I can assure the noble Lord, Lord Ezra, as I have on a number of occasions, that we shall continue to play a full and active part in all negotiations and discussions. As on a number of occasions, I fully agree with the noble Lord that price stability and avoiding excessive deficits are not only good with regard to a possible single currency but are sensible and should be pursued in any sensible economy.

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4.58 p.m.

Lord Harmar-Nicolls: My Lords, I am confused about the purpose of these various Statements. In my experience, Statements are given to keep Parliament informed of what the Executive are doing. This Statement--and one or two like it--does nothing of the sort. Indeed, the Statement itself said that no agreements were made. I can understand that because the final agreements will be made at the end and after Dublin. Although no agreements were made, the Statement went on to say that we had secured opt-out powers for this country. There has to be some sort of agreement by somebody if we are able to say that that has been re-established because there has been a lot of doubt. Furthermore, the Government say that no agreements have been made and yet progress has been achieved. Progress from where to where? In which direction was the progress? What does it mean?

I do not think that my noble friend or the Government should be easily satisfied with the comments made by those on the Labour and Liberal Democrat Benches. They will agree with whatever is done, provided that it is a move in one direction, which seems to me to lead to federalism or something like it. So their comments about wanting to know more about this can be disregarded. Their interpretation of "progress" is of progress in that direction. The Statement really should indicate in which direction we are progressing and how far we have got. I fully accept that the ultimate decision must be taken later.

Lord Mackay of Ardbrecknish: My Lords, the decisions about the legal basis of the euro and the stability pact are vitally important for the future of this country whether we are in or out. Their importance is obvious if we are in. They are equally important if we are out. The single market and the European Community will remain our single most important trading partner. It is essential to our economy that any single currency created by some member states is stable. That is why I have said on a number of occasions that the stability pact is very important. As I have explained to the noble Lord, Lord Ezra, the legal status of the euro is also important. If my noble friend doubts that, I invite him to ask those in the City of London whether these matters are of vital importance to them.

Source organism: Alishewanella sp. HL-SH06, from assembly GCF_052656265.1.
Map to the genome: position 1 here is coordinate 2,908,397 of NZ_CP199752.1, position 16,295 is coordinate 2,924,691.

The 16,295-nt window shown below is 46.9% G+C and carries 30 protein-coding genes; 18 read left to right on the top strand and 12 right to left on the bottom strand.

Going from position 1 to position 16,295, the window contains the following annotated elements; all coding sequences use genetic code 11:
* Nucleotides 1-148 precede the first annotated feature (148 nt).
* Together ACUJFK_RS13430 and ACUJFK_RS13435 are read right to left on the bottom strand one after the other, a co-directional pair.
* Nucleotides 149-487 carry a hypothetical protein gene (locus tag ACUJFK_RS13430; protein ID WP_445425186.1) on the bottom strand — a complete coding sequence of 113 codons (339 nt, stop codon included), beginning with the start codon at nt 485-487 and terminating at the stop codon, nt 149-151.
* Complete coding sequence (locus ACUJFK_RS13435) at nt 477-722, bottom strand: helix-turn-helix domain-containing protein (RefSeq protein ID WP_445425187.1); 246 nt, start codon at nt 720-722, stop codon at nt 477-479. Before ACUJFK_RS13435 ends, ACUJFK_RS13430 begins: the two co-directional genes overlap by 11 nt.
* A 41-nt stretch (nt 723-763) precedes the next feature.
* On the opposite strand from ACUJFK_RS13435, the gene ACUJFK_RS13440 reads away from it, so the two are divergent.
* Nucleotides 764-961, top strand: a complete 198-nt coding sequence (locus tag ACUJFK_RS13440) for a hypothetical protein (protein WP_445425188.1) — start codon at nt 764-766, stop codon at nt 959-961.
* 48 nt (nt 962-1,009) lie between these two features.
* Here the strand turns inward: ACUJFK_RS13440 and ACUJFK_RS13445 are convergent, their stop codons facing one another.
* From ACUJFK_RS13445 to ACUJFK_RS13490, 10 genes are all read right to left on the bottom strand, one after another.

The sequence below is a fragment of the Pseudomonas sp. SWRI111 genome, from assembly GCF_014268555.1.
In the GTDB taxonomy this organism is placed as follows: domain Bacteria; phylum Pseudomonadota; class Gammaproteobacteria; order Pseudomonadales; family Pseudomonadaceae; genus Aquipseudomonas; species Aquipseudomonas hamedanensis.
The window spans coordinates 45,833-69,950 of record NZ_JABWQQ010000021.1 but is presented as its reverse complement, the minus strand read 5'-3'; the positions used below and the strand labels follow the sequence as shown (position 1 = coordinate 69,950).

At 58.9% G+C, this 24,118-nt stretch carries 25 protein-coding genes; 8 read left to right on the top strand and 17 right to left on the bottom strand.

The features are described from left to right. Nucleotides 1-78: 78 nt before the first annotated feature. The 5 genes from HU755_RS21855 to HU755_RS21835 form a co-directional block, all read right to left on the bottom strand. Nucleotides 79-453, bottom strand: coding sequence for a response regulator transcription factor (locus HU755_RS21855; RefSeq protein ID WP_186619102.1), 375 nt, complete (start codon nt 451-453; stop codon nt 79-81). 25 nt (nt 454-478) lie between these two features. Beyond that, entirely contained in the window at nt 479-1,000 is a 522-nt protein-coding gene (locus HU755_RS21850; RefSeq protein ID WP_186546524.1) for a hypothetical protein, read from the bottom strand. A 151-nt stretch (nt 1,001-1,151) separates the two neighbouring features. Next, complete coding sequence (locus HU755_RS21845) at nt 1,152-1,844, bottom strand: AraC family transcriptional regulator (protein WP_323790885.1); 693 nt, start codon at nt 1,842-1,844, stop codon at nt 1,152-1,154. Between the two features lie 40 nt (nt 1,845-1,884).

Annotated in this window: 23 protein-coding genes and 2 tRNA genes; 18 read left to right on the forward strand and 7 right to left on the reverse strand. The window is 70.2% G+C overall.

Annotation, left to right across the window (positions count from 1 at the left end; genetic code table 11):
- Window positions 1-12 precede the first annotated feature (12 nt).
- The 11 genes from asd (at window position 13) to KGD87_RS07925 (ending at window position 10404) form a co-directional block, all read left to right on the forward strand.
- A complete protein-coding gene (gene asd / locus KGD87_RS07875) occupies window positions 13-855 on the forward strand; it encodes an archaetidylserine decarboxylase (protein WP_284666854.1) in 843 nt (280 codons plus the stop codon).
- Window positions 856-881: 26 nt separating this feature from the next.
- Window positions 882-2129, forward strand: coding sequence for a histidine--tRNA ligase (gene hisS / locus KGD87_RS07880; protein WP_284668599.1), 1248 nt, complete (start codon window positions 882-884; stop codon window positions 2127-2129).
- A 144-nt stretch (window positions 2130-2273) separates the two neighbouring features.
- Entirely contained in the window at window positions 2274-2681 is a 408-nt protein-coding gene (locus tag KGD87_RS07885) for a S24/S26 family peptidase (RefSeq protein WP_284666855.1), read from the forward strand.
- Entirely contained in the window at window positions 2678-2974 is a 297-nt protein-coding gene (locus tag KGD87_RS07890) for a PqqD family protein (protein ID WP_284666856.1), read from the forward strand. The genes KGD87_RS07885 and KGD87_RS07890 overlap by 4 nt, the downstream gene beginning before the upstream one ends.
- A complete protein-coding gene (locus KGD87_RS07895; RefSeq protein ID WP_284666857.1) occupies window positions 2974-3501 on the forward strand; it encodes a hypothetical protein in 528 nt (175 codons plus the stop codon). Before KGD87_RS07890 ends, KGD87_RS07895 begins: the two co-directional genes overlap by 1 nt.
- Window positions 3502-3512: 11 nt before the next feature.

As regards Statements, when my ministerial colleagues return from Europe having discussed a variety of subjects they usually report to Parliament, in particular the House of Commons. This is done usually by Written Answer but sometimes by Statement. We believe that that is the right way to report these important issues to Parliament in order to keep Parliament informed so that it can express its views. I make no apology for this Statement. My right honourable friend the Chancellor has given Written Answers time without number on his return from ECOFIN meetings. On this occasion he has chosen to

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make an oral Statement because of the importance of these issues and the interest expressed in them in the other place and in your Lordships' House.

Lord Monkswell: My Lords, I, too, thank the Minister for repeating the Statement. I believe that all noble Lords recognise that whether this country is in or out of the common currency regime it is important that it succeeds. Nothing could be worse for Europe than for such a regime to be set up and within a short space of time to find it falling apart. I believe that that sentiment is shared all round the House and across Europe. We have heard from authoritative sources that the present method of setting it up is not viable. My noble friend Lord Desai said that a greater proportion of GDP should be available to the central budget than is currently the case. My noble friend Lord Healey has referred to social instability as a result of the implications of EMU. Perhaps I may ask the Minister whether any work is being done on the transfer of funds and the increase in the proportion of GDP available for budgetary purposes, in particular in terms of unemployment benefit or pension provision at European level, rather than that those matters should remain the sole responsibility of member states, the implication being that the European budget covers less than 2 per cent. of GDP.